“You don’t gun him, you just support him,” Walsh said of the final fence. “He knows (the long stride) is there and up he’ll come. If it’s wrong and he decides to go short, well he’s quick to do that too. I’m not interfering with him, just trying to support him as much as I can. It was the same type of last fence at the Iroquois (in 2013). Just give him the support he needs and he goes.”

Demonstrative leads all jumpers with $202,500 earned this year and has the inside path to his first Eclipse Award with two wins and a nose defeat in the last three Grade 1 stakes. The $250,000 Grand National, Oct. 18 at Far Hills, is next on the agenda. Demonstrative is winless in four starts there, including the last two Grand Nationals.

 

Address Unknown finds his way

Five weeks after getting thumped by Schoodic at Saratoga, classy English import Address Unknown got his revenge in the $75,000 William Entenmann Memorial to open Thursday’s card at Belmont.

The 7-year-old improved to 3-for-4 over jumps – all this year – and leapt into the conversation about the year’s top novice hurdlers. Bred by Juddmonte Farm in England, the son of Oasis Dream came to jump racing with plenty of buzz as a winner of the Chester Cup going 2 5/16 miles last year and the Shergar going 2 miles in 2012. On the pedigree side, the bay with four white feet, knee-high front socks and a long blaze is related to Juddmonte stalwarts Warning, Dushyantor and Commander In Chief among others.

Address Unknown (right) leads Schoodic early in the William Entenmann at Belmont. (Tod Marks photo0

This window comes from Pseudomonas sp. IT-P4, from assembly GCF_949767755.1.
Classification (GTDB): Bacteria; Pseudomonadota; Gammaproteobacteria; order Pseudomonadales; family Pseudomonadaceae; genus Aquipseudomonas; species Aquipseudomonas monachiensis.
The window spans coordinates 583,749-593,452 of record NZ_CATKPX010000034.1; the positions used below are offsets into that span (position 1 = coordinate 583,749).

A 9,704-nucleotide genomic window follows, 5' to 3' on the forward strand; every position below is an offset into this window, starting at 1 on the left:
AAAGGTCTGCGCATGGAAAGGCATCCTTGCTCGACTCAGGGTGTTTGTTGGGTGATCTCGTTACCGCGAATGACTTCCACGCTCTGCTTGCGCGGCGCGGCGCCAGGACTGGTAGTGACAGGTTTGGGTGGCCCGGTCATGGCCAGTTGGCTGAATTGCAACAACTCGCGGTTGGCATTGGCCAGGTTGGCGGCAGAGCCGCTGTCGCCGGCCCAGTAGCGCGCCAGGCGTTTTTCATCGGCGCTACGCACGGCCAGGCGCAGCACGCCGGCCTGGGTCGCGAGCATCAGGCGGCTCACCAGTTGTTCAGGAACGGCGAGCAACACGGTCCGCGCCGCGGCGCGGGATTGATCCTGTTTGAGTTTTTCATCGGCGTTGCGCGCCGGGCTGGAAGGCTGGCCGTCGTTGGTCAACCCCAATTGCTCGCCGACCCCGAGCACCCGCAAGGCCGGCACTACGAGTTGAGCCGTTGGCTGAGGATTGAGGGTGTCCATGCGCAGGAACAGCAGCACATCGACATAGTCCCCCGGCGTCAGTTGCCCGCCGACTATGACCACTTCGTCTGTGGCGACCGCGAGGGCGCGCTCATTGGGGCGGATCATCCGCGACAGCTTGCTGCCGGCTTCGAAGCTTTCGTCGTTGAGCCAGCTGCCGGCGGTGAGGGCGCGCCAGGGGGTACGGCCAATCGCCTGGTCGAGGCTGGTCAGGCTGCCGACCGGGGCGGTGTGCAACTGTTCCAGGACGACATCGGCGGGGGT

Owned by Irv Naylor, Address Unknown won his jump debut at Fair Hill in May, blasted allowance foes one start later at Monmouth in June and then couldn’t kick with Schoodic at Saratoga. Things were different Thursday as Address Unknown relaxed in fourth early before outrunning a pack in the stretch. The winner arrived at the last full of run and picked up from a long spot. He dove through a bit, picked up and carried on to win by 2 1/4 lengths over All The Way Jose with Dr. Skip third. Schoodic was never settled and faded to last of seven.

Trainer Cyril Murphy talked to jockey Ross Geraghty before the race and issued a word of caution.

“You know, if you meet the second-last right, you meet the last wrong,” Murphy told Geraghty. “We flew the second-last and I thought of Cyril. I kept going for it. I gave him a smack, keep the revs up and go. In fairness, he picked up. But he’s a nice horse. He can do that.”

Aboard for all four jump starts, Ross Geraghty was impressed – again.

“He’s a nice horse,” said the jockey. “He’s always impressed me. I wasn’t disappointed in Saratoga when he was second to Schoodic. Schoodic’s a nice horse. You could flip-flop the results between them. I like my horse and next year he’s going to be better still.”

NOTES: The Lonesome Glory produced notable show payoffs as Sheppard’s three-horse entry of Barnstorming (fifth), Bluegrass Summer (sixth) and Divine Fortune (fell) finished out of the first three in a race with just six betting interests. Demonstrative paid $6.50 to show but only $5.40 to win. Parker’s Project (17-1 to win) paid $29.80 to show and Spy In The Sky (13-1 to win) paid $16.60 to show. A $2 show bet on the other five entrants would have produced a profit of $42.90 . . . The steeplechase season moves to the race meets for the fall with the first stops at Maryland’s Shawan Downs and Virginia’s Foxfield Races Sept. 27 and 28, respectively. Rich stops include Far Hills Oct. 18, International Gold Cup Oct. 25, Montpelier and Callaway Gardens Nov. 1 and the Colonial Cup Nov. 15. For more see nationalsteeplechase.com . . . The jockey and trainer races have tightened a bit with Willie McCarthy (14 wins) leading Ross Geraghty (12) and Paddy Young (nine) among the jocks; Jack Fisher (14) leads Cyril Murphy by two among the trainers, with Valentine third with nine wins . . . Leading Australian jump jockey Steven Pateman, who rode at Saratoga, is coming back over to the U.S. in October. 

 

Belmont Replays
Address Unknown wins the Entenmann.

Demonstrative wins the Loneseome Glory.

 

Tod Marks Photos from Belmont steeplechase day.